A poem written by Leipoldt You, who are the hope of our people;
You, who our people can barely spare;
You, who should grow up to become a man;
You, who must perform your duty, if you can;
You, who have no part in the war;
You, who should sing and jump for joy -
You must perish in a children’s camp
You must be eliminated for peace:
Fold your hands tight together,
Close your eyes and say amen!
Whooping-cough and consumption, without milk:
bitter for you is the fate of life!
There is your place, at the children’s graves -
Two in one coffin, a wedding couple!
Al you gain is that we will remember:
Our freedom more precious than woman or child!
also the next one…by Leipoldt
In the Concentration Camp
You are cringing away from the gusts of the wind
The chill seeping through the hail-torn tent -
Your scanty shield against torturing torrents;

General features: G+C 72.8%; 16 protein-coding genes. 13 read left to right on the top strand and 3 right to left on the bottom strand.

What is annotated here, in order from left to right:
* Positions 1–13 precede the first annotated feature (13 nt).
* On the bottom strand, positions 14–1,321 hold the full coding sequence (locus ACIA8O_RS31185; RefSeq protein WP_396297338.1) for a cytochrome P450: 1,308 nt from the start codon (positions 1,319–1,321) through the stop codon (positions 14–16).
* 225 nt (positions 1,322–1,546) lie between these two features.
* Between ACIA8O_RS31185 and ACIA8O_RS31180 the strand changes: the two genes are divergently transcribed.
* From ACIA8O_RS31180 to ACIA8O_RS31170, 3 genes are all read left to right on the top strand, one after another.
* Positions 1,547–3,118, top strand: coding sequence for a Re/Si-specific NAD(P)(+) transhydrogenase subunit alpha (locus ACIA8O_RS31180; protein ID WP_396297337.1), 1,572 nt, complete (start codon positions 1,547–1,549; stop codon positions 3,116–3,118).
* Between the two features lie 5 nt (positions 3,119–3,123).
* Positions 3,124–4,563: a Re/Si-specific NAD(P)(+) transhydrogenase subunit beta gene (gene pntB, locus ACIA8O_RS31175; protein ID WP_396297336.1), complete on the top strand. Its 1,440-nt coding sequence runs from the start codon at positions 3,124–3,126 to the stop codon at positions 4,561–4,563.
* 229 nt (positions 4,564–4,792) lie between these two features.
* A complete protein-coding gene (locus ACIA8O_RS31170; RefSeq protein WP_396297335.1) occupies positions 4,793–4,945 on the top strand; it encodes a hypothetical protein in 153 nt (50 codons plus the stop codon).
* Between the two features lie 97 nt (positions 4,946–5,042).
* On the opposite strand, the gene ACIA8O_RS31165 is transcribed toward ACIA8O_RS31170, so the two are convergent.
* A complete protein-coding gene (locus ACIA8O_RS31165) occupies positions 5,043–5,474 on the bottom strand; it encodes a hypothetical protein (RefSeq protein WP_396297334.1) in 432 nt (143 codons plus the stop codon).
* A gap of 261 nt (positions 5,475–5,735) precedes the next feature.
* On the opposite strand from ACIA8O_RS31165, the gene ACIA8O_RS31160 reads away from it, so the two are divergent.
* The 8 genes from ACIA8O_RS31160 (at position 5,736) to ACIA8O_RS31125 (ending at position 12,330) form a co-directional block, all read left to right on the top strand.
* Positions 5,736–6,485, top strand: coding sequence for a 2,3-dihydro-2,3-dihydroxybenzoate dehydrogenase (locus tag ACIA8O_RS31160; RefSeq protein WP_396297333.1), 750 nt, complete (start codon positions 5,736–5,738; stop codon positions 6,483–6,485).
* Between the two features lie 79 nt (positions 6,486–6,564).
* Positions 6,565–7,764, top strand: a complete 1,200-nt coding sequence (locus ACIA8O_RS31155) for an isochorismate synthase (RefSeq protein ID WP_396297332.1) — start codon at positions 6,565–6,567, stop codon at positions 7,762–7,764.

The June chill bursts over the banks of the Vaal -
And all you can hear are the coughs from your child, and the
ceaseless patter of rain on the canvas.
A candle stub, just an inch before death
faintly flickering in a bottle
(a sty offers more comfort and rest)
But here, at night every thought is
a round of torture and tears.
Here, the early-born child flounders
Here, the aged fades away
Here, all you can hear is wailing and sighs
Here, every second is a lifetime of dread;
Every minute leaves scars on your soul, sacrifice without end.
Forgive? Forget? Is it possible to forgive?
The sorrow, the despair demanded so much!
The branding iron painfully left its scar
on our nation, for ages to see, and the wound is too raw -
Too close to our heart and to deep in our souls -
“Patience, o patience, how much can you bear?”